Tuesday, April 10, 2012

Spinning Songbook Countdown: When I Was Cruel

When I bought this Elvis Costello album, It had a sticker on the cover that said it was his "first loud album since 199?" I immediately knew I would like it.

2002's When I Was Cruel could certainly be called a return to form and much like 1994's Brutal Youth (the answer to the question above,) it's another fantastic band effort, this time introducing of The Imposters.

Former Cracker bassist Davey Faragher joins Steve Nieve and Pete Thomas to back Elvis Costello, creating a solid band that parallels the Attraction's versatility. Whether he improved on bassist Bruce Thomas is up to debate, though I will say that the vocal harmonies he provides are a welcome addition.

Costello jams 15 tracks into When I Was Cruel, many of them living up to the sticker's claim. It kicks off with a slow burning song on growing old until the chorus is unleashed and blows you away. "45" has some great vinyl imagery as well a great play on the numbers in our lives.

"Spooky Girlfriend" and "Tear Off Your Own Head (It's A Doll Revolution)" continue the wonderful assault on your ears with a very seductive tone on the former and a pop-punk burst in the latter.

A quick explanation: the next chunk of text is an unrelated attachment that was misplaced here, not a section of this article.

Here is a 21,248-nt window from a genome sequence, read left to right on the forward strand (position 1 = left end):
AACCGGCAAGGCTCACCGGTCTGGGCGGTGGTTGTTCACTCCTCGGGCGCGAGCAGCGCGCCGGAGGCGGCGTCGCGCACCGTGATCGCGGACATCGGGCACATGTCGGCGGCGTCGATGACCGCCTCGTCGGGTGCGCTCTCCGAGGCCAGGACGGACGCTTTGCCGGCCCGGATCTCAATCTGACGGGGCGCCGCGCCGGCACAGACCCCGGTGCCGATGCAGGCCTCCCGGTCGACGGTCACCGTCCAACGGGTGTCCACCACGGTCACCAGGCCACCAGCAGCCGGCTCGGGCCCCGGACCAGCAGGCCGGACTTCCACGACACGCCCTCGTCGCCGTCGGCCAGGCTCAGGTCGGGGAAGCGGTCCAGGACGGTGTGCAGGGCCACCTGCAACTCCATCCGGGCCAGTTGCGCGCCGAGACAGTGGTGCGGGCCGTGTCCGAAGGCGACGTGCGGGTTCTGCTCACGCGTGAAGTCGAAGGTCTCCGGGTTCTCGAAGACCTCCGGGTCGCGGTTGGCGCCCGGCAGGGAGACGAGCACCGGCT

"When I Was Cruel No. 2" showcases Costello's experimentation with sound samples in this album by featuring a reoccurring bit from an Italian song. The title song is also has one of my favorite exchanges in an Elvis Costello song:

Two newspaper editors like playground sneaks
Running the book on which of them is going to last the week
One of them calls to me and he says, "I know you"
"You gave me this tattoo back in '82"
"You were a spoilt child then with a record to plug"
"And I was a shaven-headed seaside thug"
"Things haven't really changed that much"
"One of us is still getting paid too much"
Along with the rocking numbers, there are a few great ballads. I love "Tart" and "Alibi" despite their length and repetitiveness. They're like a dessert that's too rich but you can't help but finish off. "My Little Blue Window" is a great sing-a-long tune and would make a perfect theme for a TV show. The closing track "Radio Silence" is the opposite, more like an apocalyptic requiem.

"Radio Silence" follows what I think is the highlight of the album. "Episode of Blonde" is a rumba-flavored burst of fun, sung in Costello's liveliest nightclub act persona. It always brings me joy when I hear it.

The albums is curiously dedicated to "Cait of the Antartic" a reference to Cait O'Riordan, the woman with whom he had shared more than 15 years when the album was released. It's also a hint that their relationship, from 1986's King of America until this album, had cooled.

The conflict, visible on songs like "15 Petals" and "Alibi" would take center stage in his next album, the startlingly frank North.

Classics: "45,"  "When I Was Cruel No. 2," "Alibi," "Episode Of Blonde"

Songs I'd like to hear live : "45," "Tear Off Your Own Head (It's A Doll Revolution,)" "15 Petals," "Alibi," "My Little Blue Window," "Episode Of Blonde"

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